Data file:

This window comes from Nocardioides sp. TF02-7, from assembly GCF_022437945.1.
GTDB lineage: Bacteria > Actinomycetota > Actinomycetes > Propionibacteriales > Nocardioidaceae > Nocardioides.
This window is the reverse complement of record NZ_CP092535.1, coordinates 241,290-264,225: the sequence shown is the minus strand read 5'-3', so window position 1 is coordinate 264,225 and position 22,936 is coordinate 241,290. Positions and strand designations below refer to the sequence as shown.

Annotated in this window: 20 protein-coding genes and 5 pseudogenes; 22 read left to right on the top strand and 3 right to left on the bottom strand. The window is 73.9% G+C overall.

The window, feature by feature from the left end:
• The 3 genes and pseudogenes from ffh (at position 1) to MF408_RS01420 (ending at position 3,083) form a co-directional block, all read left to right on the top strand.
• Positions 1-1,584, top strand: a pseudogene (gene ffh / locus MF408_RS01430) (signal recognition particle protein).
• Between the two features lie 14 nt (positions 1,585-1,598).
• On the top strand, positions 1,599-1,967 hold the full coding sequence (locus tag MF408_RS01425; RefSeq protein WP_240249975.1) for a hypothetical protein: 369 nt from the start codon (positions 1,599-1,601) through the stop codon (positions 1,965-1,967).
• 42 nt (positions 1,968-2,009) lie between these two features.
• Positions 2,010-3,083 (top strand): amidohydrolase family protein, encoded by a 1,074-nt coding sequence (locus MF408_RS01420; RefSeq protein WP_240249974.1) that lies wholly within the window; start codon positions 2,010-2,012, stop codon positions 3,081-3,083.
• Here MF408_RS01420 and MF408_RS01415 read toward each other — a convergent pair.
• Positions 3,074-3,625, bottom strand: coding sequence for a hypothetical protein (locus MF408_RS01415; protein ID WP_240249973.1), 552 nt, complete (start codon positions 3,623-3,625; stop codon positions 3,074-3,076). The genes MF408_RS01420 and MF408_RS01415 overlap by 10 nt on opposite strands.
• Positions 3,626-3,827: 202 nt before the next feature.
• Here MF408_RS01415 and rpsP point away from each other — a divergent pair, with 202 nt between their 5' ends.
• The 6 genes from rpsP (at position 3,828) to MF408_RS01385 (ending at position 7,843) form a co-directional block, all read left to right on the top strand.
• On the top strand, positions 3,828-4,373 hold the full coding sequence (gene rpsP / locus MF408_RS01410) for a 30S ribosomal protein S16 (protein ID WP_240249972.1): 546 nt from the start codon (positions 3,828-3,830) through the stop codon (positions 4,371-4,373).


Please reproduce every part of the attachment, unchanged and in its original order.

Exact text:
This window comes from Nocardioides sp. TF02-7, from assembly GCF_022437945.1.
GTDB lineage: Bacteria > Actinomycetota > Actinomycetes > Propionibacteriales > Nocardioidaceae > Nocardioides.
This window is the reverse complement of record NZ_CP092535.1, coordinates 241,290-264,225: the sequence shown is the minus strand read 5'-3', so window position 1 is coordinate 264,225 and position 22,936 is coordinate 241,290. Positions and strand designations below refer to the sequence as shown.

Annotated in this window: 20 protein-coding genes and 5 pseudogenes; 22 read left to right on the top strand and 3 right to left on the bottom strand. The window is 73.9% G+C overall.

The window, feature by feature from the left end:
• The 3 genes and pseudogenes from ffh (at position 1) to MF408_RS01420 (ending at position 3,083) form a co-directional block, all read left to right on the top strand.
• Positions 1-1,584, top strand: a pseudogene (gene ffh / locus MF408_RS01430) (signal recognition particle protein).
• Between the two features lie 14 nt (positions 1,585-1,598).
• On the top strand, positions 1,599-1,967 hold the full coding sequence (locus tag MF408_RS01425; RefSeq protein WP_240249975.1) for a hypothetical protein: 369 nt from the start codon (positions 1,599-1,601) through the stop codon (positions 1,965-1,967).
• 42 nt (positions 1,968-2,009) lie between these two features.
• Positions 2,010-3,083 (top strand): amidohydrolase family protein, encoded by a 1,074-nt coding sequence (locus MF408_RS01420; RefSeq protein WP_240249974.1) that lies wholly within the window; start codon positions 2,010-2,012, stop codon positions 3,081-3,083.
• Here MF408_RS01420 and MF408_RS01415 read toward each other — a convergent pair.
• Positions 3,074-3,625, bottom strand: coding sequence for a hypothetical protein (locus MF408_RS01415; protein ID WP_240249973.1), 552 nt, complete (start codon positions 3,623-3,625; stop codon positions 3,074-3,076). The genes MF408_RS01420 and MF408_RS01415 overlap by 10 nt on opposite strands.
• Positions 3,626-3,827: 202 nt before the next feature.
• Here MF408_RS01415 and rpsP point away from each other — a divergent pair, with 202 nt between their 5' ends.
• The 6 genes from rpsP (at position 3,828) to MF408_RS01385 (ending at position 7,843) form a co-directional block, all read left to right on the top strand.
• On the top strand, positions 3,828-4,373 hold the full coding sequence (gene rpsP / locus MF408_RS01410) for a 30S ribosomal protein S16 (protein ID WP_240249972.1): 546 nt from the start codon (positions 3,828-3,830) through the stop codon (positions 4,371-4,373).